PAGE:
THREE QUESTIONS FOR KEITH
(Why? Because You Really Want to Know)
This month’s questions for Dallas Opera General Director and CEO Keith Cerny are from James Faust, Artistic Director of Dallas Film Society and host of the DALLAS International Film Festival, April 12-22, 2012. He asks:
1. Is Opera for everyone?
Opera at its heart is about great singing and powerful theater brought together, accompanied by an orchestra—and sometimes including dance as well. Theater has been part of the Western cultural tradition going back more than 2,000 years, which speaks to its power and universal appeal. The human voice is a remarkable instrument; it connects with performers at a visceral level more closely than any other instrument. After all, a violinist can improve his or her tone quality by upgrading their instrument, but a singer must develop the voice that they were born with. Because opera weaves together all of these important traditions, I believe passionately that opera is, in fact, for everyone. That being said, not all operas are as accessible or comprehensible for first-time listeners, so I recommend giving some thought to your first experience. This spring, we will be presenting two wonderful works that are ideal for first-time opera goers: Verdi’s La traviata and Mozart’s The Magic Flute.
2. What’s the greatest Opera turned into a film or vice versa?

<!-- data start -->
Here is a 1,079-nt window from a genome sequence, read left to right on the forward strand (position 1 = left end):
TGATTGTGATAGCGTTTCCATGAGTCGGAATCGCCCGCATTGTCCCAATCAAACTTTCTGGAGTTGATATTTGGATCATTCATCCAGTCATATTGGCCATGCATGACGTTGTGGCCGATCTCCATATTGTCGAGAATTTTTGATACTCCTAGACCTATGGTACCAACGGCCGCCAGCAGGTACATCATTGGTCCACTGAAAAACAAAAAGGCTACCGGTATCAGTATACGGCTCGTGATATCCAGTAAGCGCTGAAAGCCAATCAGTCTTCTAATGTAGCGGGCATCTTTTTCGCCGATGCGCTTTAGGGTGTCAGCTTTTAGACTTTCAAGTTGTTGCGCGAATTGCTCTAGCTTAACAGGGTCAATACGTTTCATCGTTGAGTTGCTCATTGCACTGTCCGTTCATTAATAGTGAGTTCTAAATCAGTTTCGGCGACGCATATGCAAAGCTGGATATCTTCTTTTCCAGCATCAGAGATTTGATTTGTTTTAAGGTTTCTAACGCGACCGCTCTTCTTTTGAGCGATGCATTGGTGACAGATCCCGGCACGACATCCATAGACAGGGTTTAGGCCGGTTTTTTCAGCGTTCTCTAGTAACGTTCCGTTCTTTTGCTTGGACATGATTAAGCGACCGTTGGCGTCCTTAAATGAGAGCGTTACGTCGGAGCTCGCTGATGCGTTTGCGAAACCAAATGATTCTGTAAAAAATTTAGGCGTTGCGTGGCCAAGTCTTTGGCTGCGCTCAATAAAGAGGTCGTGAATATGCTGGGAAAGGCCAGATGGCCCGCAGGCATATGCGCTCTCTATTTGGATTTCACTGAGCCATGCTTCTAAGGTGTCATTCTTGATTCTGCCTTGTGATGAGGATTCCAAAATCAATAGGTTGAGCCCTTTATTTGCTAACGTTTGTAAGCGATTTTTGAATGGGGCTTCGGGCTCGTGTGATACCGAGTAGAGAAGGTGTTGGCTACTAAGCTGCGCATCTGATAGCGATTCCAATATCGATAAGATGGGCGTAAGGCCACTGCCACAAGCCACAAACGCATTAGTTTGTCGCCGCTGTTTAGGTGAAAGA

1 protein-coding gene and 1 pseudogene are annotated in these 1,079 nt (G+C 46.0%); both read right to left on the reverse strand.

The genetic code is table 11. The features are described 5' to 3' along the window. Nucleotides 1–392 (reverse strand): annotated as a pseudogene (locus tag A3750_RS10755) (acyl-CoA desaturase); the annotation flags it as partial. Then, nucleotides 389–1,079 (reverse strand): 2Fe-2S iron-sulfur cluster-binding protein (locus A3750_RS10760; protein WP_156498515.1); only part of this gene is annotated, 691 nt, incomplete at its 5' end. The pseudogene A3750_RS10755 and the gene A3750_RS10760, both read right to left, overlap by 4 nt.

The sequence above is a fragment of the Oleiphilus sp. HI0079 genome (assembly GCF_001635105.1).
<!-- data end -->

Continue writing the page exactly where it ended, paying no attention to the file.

My personal favorite opera turned into a film is Ingmar Bergman’s 1975 film of Mozart’s The Magic Flute. I love the musical interpretation in this film, as it beautifully captures the gentleness and innocence of the piece, and brings out its lyrical qualities. (Knowing the German version as well as I do, I still struggle with hearing the text in Swedish, but the warmth and intimacy of the film allows me to overlook this aspect). In many ways, the film anticipated the artistic choices that opera companies now face with simulcasts and DVDs of opera; Bergman’s film is a movie made on an opera set, rather than a recording of a true live performance. The movie contains many close-ups of singers that would not be possible in a typical opera house, and the lighting and theatrical makeup draw their inspiration from movies or TV rather than an actual opera performance. Bergman uses shots of the face of a young girl in the audience (his real-life granddaughter) almost as a leitmotif, to remind us of the importance of the audience in the performance. I also relish/enjoy –I don’t think savor quite works how the director films the opera’s characters on both the mainstage and backstage. The footage of the intermission contains marvelous comic touches: Pamina beating Tamino at chess, Sarastro is studying the score of Parsifal, and the Queen of the Night is smoking a cigarette.
My favorite film to include opera in a cameo role is Orson Wells’ 1941 classic Citizen Kane—still regularly selected as one of the greatest films ever made. In this film, Charles Foster Kane’s mistress, who later becomes his second wife, is an aspiring opera singer. Kane is determined to advance her career, and uses his newspapers in different cities to promote her rising “talent.” Ultimately, though, even his control of the press cannot overcome her mediocrity. The scenes showing her struggling to please her vocal coach, and the shot of two stagehands holding their noses in response to her performance is especially memorable, because it is much more difficult for an actor to play a mediocre opera singer than an out-and-out bad one.